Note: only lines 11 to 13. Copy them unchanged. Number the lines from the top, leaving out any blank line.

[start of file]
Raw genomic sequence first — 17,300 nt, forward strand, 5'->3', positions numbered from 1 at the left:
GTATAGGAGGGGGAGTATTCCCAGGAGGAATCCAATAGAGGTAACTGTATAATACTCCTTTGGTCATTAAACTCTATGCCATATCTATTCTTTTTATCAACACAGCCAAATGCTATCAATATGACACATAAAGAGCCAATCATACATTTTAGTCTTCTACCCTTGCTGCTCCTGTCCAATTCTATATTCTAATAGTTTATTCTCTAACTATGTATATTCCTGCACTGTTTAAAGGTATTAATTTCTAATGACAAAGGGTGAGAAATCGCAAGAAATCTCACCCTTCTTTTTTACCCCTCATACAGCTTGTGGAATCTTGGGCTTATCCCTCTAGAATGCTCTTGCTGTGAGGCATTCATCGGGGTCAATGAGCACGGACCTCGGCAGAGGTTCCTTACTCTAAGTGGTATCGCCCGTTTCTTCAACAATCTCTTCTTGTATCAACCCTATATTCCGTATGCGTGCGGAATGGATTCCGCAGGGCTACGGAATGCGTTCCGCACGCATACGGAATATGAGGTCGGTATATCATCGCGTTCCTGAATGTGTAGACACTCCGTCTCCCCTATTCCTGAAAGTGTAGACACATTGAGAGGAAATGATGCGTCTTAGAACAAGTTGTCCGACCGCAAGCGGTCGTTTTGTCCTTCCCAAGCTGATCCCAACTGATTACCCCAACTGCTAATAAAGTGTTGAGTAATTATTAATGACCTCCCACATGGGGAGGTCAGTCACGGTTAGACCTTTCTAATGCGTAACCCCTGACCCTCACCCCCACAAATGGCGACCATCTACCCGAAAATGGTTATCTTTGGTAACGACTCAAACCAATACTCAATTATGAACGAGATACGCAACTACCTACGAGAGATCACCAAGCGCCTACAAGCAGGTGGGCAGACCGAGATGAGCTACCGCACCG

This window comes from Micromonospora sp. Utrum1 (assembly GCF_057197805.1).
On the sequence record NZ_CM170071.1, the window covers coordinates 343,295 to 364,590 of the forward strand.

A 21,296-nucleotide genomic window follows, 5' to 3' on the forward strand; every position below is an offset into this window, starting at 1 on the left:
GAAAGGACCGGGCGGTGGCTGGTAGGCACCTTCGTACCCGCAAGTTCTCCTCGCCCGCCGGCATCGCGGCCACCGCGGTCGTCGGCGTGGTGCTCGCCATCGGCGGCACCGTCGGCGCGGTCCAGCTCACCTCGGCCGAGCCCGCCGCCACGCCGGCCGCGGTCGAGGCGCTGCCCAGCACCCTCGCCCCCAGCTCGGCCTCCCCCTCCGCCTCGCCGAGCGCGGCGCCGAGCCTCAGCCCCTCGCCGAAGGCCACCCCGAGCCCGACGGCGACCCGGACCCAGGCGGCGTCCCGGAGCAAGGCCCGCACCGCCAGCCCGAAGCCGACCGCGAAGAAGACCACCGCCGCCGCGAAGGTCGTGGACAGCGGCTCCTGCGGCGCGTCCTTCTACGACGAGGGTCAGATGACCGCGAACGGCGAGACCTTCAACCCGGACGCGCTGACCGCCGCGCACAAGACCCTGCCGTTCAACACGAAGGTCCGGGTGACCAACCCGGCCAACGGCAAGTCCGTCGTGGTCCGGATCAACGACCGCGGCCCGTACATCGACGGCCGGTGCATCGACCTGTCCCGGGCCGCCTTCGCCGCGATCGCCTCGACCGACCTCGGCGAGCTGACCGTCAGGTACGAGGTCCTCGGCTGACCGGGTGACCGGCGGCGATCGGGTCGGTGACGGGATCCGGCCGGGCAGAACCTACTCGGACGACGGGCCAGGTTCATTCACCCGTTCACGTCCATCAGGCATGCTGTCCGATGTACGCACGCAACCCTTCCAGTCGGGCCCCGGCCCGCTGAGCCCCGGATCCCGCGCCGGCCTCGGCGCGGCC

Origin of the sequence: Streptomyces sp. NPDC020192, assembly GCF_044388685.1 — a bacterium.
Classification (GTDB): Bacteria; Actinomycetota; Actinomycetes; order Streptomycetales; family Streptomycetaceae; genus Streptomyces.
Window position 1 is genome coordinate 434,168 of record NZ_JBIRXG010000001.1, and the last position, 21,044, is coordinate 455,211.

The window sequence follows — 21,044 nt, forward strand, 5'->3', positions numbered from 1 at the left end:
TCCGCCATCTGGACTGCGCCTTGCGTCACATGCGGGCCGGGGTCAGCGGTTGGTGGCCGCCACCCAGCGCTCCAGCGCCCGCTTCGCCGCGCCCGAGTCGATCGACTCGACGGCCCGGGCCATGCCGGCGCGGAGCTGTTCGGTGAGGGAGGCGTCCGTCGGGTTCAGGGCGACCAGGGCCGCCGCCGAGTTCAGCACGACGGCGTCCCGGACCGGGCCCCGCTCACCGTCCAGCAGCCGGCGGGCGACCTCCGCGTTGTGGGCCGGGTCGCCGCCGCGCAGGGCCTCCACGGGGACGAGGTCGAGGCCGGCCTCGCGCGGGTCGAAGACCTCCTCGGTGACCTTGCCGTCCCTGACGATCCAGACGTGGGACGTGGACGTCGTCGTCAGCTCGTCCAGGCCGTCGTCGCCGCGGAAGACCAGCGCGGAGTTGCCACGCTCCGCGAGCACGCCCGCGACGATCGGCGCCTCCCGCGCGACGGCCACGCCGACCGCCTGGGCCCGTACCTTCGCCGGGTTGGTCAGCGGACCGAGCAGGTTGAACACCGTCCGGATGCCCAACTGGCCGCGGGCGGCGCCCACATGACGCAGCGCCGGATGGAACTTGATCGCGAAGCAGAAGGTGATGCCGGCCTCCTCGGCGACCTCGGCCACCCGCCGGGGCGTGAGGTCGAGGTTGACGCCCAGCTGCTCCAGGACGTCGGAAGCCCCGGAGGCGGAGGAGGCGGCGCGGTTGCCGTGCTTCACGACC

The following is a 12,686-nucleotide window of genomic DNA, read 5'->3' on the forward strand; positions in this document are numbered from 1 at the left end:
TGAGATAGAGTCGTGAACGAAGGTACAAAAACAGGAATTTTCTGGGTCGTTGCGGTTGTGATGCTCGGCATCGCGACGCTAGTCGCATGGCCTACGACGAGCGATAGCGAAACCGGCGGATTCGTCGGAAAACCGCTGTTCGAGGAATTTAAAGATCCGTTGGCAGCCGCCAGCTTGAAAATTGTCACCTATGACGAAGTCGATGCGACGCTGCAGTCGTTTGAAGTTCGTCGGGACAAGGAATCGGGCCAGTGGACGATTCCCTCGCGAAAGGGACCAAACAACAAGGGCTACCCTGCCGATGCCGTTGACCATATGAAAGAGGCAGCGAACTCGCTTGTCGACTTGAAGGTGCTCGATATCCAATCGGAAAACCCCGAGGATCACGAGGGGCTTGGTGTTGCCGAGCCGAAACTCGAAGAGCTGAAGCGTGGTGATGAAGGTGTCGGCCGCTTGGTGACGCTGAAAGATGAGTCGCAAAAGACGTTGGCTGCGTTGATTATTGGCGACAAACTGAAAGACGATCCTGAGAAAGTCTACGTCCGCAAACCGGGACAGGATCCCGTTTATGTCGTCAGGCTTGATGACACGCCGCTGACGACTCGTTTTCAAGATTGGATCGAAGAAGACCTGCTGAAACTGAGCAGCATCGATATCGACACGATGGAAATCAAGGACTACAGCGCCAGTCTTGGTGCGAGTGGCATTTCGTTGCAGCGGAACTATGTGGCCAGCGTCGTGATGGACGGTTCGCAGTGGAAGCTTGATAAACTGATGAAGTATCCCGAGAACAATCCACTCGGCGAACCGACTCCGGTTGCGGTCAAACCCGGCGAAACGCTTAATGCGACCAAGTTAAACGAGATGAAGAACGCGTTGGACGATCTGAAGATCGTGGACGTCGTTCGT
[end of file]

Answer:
TCCGCCATCTGGACTGCGCCTTGCGTCACATGCGGGCCGGGGTCAGCGGTTGGTGGCCGCCACCCAGCGCTCCAGCGCCCGCTTCGCCGCGCCCGAGTCGATCGACTCGACGGCCCGGGCCATGCCGGCGCGGAGCTGTTCGGTGAGGGAGGCGTCCGTCGGGTTCAGGGCGACCAGGGCCGCCGCCGAGTTCAGCACGACGGCGTCCCGGACCGGGCCCCGCTCACCGTCCAGCAGCCGGCGGGCGACCTCCGCGTTGTGGGCCGGGTCGCCGCCGCGCAGGGCCTCCACGGGGACGAGGTCGAGGCCGGCCTCGCGCGGGTCGAAGACCTCCTCGGTGACCTTGCCGTCCCTGACGATCCAGACGTGGGACGTGGACGTCGTCGTCAGCTCGTCCAGGCCGTCGTCGCCGCGGAAGACCAGCGCGGAGTTGCCACGCTCCGCGAGCACGCCCGCGACGATCGGCGCCTCCCGCGCGACGGCCACGCCGACCGCCTGGGCCCGTACCTTCGCCGGGTTGGTCAGCGGACCGAGCAGGTTGAACACCGTCCGGATGCCCAACTGGCCGCGGGCGGCGCCCACATGACGCAGCGCCGGATGGAACTTGATCGCGAAGCAGAAGGTGATGCCGGCCTCCTCGGCGACCTCGGCCACCCGCCGGGGCGTGAGGTCGAGGTTGACGCCCAGCTGCTCCAGGACGTCGGAAGCCCCGGAGGCGGAGGAGGCGGCGCGGTTGCCGTGCTTCACGACC

The following is a 12,686-nucleotide window of genomic DNA, read 5'->3' on the forward strand; positions in this document are numbered from 1 at the left end:
TGAGATAGAGTCGTGAACGAAGGTACAAAAACAGGAATTTTCTGGGTCGTTGCGGTTGTGATGCTCGGCATCGCGACGCTAGTCGCATGGCCTACGACGAGCGATAGCGAAACCGGCGGATTCGTCGGAAAACCGCTGTTCGAGGAATTTAAAGATCCGTTGGCAGCCGCCAGCTTGAAAATTGTCACCTATGACGAAGTCGATGCGACGCTGCAGTCGTTTGAAGTTCGTCGGGACAAGGAATCGGGCCAGTGGACGATTCCCTCGCGAAAGGGACCAAACAACAAGGGCTACCCTGCCGATGCCGTTGACCATATGAAAGAGGCAGCGAACTCGCTTGTCGACTTGAAGGTGCTCGATATCCAATCGGAAAACCCCGAGGATCACGAGGGGCTTGGTGTTGCCGAGCCGAAACTCGAAGAGCTGAAGCGTGGTGATGAAGGTGTCGGCCGCTTGGTGACGCTGAAAGATGAGTCGCAAAAGACGTTGGCTGCGTTGATTATTGGCGACAAACTGAAAGACGATCCTGAGAAAGTCTACGTCCGCAAACCGGGACAGGATCCCGTTTATGTCGTCAGGCTTGATGACACGCCGCTGACGACTCGTTTTCAAGATTGGATCGAAGAAGACCTGCTGAAACTGAGCAGCATCGATATCGACACGATGGAAATCAAGGACTACAGCGCCAGTCTTGGTGCGAGTGGCATTTCGTTGCAGCGGAACTATGTGGCCAGCGTCGTGATGGACGGTTCGCAGTGGAAGCTTGATAAACTGATGAAGTATCCCGAGAACAATCCACTCGGCGAACCGACTCCGGTTGCGGTCAAACCCGGCGAAACGCTTAATGCGACCAAGTTAAACGAGATGAAGAACGCGTTGGACGATCTGAAGATCGTGGACGTCGTTCGT